Former NYC Mayor Rudolph Giulani pens this editorial in the New York Times:
It is simply false to claim, as some of its critics do, that this bill does not respond to concerns about civil liberties. The four-year extension of the Patriot Act, as passed by the House, would not only reauthorize the expiring provisions – allowing our Joint Terrorism Task Force, National Counterterrorism Center and Terrorist Screening Center to continue their work uninterrupted – it would also make a number of common-sense clarifications and add dozens of additional civil liberties safeguards.
Concerns have been raised about the so-called library records provision; the bill adds safeguards. The same is true for roving wiretaps, “sneak and peek” searches and access to counsel and courts, as well as many others concerns raised by groups like the American Library Association and the American Civil Liberties Union.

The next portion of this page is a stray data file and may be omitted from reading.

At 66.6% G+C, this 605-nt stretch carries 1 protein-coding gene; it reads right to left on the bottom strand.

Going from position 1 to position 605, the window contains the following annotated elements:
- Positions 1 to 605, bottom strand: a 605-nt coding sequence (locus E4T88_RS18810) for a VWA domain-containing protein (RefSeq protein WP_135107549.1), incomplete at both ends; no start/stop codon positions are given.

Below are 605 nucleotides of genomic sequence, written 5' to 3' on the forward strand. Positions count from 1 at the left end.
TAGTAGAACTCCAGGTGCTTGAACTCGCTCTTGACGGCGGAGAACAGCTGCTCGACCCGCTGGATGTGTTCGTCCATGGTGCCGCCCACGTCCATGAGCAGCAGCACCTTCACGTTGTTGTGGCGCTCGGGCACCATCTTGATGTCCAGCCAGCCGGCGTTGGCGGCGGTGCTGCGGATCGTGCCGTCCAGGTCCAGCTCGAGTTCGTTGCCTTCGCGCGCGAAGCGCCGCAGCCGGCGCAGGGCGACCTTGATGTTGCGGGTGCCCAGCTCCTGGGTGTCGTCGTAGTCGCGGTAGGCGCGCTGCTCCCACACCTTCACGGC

Given these improvements, there is simply no compelling argument for going backward in the fight against terrorism. Perhaps a reminder is in order. The bipartisan 9/11 commission described a vivid example of how the old ways hurt us. In the summer of 2001, an F.B.I. agent investigating two individuals we now know were hijackers on Sept. 11 asked to share information with another team of agents. This request was refused because of the wall. The agent’s response was tragically prescient: “Someday, someone will die – and wall or not – the public will not understand why we were not more effective.”
How quickly we forget.